I used one of my ideas from yesterdays musings on the cards I’d made. I drew a simple design on both the card panel and the envelope front and flap using Uniball Unipin pens and then coloured it with Copic markers. I added some gold glitter dots with a Uniball Signo gel pen.
Once all was dry, I used a Versamark Pen to colour over the flowers, leaves and gold sparkles. Versamark ink is colourless and sticky and is made by Tsukineko; it comes in ink pads but also in double-ended pens – a bullet point at one end and a brush tip at the other. The ink takes a little while to dry.
I covered the sticky areas with WOW super fine clear embossing powder and used a heat tool from Ranger to melt it, giving the design elements a glossy, protective and slightly raised finish. It also intensifies the colours somewhat, which I rather like.
So, I could now colour the background and envelope with Distress Inks without affecting the colours of the flowers, leaves and gold dots. I used a mini foam blending tool along with Pine Needles, Mowed Lawn, Tumbled Glass and Salty Ocean Distress Inks.
The final task was to glue the card panel to the card blank as well as the envelope flaps.
Again, once I’ve addressed the envelope, I’ll use Distress Micro Glaze to seal the inks and prevent any damage to the artwork while journeying to the recipient.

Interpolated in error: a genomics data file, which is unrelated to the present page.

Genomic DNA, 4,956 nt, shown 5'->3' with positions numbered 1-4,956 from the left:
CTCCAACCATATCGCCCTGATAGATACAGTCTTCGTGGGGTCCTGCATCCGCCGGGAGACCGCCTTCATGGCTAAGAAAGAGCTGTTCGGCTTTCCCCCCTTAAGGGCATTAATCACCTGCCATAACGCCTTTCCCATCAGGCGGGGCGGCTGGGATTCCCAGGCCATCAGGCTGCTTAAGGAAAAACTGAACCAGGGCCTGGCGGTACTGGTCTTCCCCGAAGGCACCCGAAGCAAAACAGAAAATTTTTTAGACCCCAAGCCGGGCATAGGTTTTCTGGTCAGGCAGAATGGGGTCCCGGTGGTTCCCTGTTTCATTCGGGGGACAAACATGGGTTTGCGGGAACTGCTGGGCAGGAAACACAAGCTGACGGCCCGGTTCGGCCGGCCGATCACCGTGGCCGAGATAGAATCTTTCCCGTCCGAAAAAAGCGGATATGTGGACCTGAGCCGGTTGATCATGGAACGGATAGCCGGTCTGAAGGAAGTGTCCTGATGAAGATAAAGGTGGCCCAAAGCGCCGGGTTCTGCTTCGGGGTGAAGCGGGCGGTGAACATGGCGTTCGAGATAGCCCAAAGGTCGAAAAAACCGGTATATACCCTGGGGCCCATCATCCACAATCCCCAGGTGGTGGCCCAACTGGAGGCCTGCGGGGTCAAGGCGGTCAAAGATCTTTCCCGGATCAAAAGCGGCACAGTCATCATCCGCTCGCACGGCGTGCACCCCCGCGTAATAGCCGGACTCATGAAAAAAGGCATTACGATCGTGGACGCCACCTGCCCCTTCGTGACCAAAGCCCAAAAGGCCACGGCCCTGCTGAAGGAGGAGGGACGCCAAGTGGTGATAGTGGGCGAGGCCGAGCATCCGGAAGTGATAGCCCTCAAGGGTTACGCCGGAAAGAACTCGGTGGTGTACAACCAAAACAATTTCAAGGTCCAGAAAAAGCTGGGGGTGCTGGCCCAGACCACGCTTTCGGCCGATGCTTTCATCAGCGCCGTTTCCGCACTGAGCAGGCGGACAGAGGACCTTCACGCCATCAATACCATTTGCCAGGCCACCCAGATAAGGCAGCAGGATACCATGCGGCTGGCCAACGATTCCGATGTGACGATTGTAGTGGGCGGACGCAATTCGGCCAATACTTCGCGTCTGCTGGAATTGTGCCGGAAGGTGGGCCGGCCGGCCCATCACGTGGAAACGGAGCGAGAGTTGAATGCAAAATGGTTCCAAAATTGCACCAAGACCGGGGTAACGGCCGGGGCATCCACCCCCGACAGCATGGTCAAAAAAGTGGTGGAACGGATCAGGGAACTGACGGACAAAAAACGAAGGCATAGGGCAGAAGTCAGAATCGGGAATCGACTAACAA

Reflecting on the cards.
I enjoyed making these cards. I particularly like the simplicity of the small card and the effect of the embossing powder. There’s something about teeny-tiny cards that really pleases me. I think it’s that their size makes them just so darned cute!
The larger card I am also pleased with, particularly in my use of colours that are unusual for me. I’m glad I added colour to the seedpods on the card; it helps them to stand out. I do love the copper and gold ink on this darker background too and how well they stand out.
Making envelopes that coordinate with the card is also something I enjoy doing; hopefully, the recipients see them as something a bit special dropping through their letterbox.